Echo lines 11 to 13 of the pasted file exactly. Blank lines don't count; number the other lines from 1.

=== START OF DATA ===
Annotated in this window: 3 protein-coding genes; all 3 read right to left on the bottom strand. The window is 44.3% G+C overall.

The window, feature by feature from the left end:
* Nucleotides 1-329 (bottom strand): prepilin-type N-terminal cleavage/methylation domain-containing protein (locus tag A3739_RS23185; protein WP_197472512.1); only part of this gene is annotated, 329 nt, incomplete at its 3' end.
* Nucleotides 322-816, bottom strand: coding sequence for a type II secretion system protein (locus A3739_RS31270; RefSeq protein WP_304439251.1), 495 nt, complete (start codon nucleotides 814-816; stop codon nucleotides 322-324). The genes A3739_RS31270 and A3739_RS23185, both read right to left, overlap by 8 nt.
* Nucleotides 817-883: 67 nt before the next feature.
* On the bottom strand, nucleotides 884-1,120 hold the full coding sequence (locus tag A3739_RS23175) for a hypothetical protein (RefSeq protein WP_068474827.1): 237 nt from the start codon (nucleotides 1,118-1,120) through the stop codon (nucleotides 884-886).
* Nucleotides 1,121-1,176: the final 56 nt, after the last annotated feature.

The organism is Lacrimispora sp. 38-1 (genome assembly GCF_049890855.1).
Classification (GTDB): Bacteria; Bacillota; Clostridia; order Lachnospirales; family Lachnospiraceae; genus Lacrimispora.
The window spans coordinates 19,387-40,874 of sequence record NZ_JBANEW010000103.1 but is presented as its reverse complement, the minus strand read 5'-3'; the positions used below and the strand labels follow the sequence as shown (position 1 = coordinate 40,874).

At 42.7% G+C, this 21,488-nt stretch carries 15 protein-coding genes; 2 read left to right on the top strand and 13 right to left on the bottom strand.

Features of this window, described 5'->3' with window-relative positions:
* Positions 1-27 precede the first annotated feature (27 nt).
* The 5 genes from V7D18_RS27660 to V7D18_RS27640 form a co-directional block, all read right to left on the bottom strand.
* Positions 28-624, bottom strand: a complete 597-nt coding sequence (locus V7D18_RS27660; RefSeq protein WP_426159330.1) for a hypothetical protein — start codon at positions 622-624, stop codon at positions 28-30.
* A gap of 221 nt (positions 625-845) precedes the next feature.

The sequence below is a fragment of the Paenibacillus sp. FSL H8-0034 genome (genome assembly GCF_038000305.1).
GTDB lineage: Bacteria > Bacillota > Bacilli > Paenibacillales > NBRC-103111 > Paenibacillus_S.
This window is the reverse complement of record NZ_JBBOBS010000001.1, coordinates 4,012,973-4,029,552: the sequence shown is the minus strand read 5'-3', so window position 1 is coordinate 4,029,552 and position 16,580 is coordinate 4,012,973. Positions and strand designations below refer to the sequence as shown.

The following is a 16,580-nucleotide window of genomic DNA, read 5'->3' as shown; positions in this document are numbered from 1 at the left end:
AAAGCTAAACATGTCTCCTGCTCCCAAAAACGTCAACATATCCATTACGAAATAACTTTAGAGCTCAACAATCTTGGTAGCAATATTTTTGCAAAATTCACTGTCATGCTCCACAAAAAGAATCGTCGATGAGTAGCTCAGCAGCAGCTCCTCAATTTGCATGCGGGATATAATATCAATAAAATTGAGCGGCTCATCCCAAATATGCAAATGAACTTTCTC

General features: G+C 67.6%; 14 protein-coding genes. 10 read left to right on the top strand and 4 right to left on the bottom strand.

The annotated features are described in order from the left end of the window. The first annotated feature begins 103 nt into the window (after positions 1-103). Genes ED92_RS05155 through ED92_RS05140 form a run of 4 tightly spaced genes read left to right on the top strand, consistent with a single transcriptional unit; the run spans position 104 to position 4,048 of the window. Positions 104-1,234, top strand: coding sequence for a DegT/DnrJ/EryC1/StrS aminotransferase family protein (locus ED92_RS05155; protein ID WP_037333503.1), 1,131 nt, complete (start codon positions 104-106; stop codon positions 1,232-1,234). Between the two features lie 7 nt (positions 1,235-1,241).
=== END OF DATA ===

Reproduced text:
At 42.7% G+C, this 21,488-nt stretch carries 15 protein-coding genes; 2 read left to right on the top strand and 13 right to left on the bottom strand.

Features of this window, described 5'->3' with window-relative positions:
* Positions 1-27 precede the first annotated feature (27 nt).